SEOUL, South Korea has announced a joint decision to deploy THAAD in a central region of the country, but the measure was met with opposition.
South Korean Deputy Defense Minister Ryu Je-seung told reporters on Wednesday placing the U.S. anti-missile defense system in Seongju, in central North Gyeongsang Province would “maximize the military utility of THAAD, while guaranteeing the safety of residents,” Yonhap reported.
U.S. Defense Secretary Ashton Carter and his South Korean counterpart Han Min-koo approved the decision, Ryu said.
Residents have demanded a withdrawal of the THAAD deployment that is to take place sometime in late 2017. Activists have launched rallies in protest of the decision, according to local press.
The decision was reportedly made because the confirmed location can defend against North Korea attacks aimed for various U.S. military bases in the South, including bases in Pyeongtaek, Gunsan, and South Korean military and naval bases.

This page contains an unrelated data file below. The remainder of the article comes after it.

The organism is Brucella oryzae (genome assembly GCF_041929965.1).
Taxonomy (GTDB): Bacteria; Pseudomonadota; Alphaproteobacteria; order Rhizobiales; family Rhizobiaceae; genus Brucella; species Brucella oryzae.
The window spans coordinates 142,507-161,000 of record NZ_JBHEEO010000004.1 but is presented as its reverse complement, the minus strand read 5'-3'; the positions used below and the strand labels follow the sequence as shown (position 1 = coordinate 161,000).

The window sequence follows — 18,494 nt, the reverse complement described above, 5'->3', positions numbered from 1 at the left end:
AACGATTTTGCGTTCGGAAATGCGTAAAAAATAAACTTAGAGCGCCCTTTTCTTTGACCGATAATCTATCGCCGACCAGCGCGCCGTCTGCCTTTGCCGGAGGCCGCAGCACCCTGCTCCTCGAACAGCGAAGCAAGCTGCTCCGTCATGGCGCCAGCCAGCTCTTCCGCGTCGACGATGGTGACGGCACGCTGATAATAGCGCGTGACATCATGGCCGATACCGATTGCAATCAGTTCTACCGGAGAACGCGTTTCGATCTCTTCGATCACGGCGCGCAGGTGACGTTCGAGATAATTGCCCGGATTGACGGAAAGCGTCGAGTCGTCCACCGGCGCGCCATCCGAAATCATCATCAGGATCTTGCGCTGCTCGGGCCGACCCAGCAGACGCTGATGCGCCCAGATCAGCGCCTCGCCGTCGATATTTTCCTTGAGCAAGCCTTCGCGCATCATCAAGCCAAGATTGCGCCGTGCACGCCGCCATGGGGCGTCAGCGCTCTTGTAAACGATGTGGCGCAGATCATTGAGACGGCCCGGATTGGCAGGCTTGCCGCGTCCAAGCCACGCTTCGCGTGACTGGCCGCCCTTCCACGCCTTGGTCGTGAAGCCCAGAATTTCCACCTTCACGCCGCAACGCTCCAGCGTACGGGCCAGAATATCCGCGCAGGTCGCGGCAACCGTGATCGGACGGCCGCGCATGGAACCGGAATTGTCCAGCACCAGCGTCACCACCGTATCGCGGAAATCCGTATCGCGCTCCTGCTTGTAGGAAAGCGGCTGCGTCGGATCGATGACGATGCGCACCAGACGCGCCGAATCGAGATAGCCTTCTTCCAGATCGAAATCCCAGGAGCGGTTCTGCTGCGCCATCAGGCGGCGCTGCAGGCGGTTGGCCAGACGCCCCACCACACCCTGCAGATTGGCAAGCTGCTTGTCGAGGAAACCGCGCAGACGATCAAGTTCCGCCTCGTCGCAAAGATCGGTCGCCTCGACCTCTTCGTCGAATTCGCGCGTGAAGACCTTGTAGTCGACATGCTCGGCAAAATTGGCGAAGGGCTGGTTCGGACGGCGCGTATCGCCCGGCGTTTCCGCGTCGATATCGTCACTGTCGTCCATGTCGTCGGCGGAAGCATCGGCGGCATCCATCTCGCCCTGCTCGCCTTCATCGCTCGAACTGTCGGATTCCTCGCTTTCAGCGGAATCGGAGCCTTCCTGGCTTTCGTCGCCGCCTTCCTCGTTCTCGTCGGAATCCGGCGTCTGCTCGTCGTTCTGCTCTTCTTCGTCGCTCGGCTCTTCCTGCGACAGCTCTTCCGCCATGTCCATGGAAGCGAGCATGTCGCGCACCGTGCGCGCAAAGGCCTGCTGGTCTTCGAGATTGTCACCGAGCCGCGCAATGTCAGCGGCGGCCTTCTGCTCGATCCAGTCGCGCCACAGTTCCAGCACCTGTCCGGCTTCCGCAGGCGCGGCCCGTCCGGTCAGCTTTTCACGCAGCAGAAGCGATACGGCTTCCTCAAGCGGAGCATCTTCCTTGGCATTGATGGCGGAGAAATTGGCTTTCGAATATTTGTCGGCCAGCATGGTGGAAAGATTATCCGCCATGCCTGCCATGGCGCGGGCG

Ryu said Wednesday about half to two-thirds of South Korean territory would be protected through THAAD deployment and 20 million South Koreans would be shielded from a North Korea attack.
THAAD deployment may also be followed by the placement of a PAC-3 system near the capital city of Seoul, according to Yonhap. The PAC-3 is a surface-to-air guided missile interceptor.
The THAAD decision has drawn strong reactions from the public, but on Wednesday the South Korean defense minister said the anti-missile defense system might also be removed if the North Korean nuclear issue is resolved, local news service Newsis reported.
Han made the remarks during a meeting with South Korean parliamentarians that Seoul would “fully consider” a removal if North Korean missile threats come to an end.
In Beijing, foreign ministry spokesman Lu Kang voiced repeated concerns regarding THAAD and asked for the process to be suspended, Yonhap reported.
Lu also said China would take “necessary measures” in response to the U.S.-South Korea decision.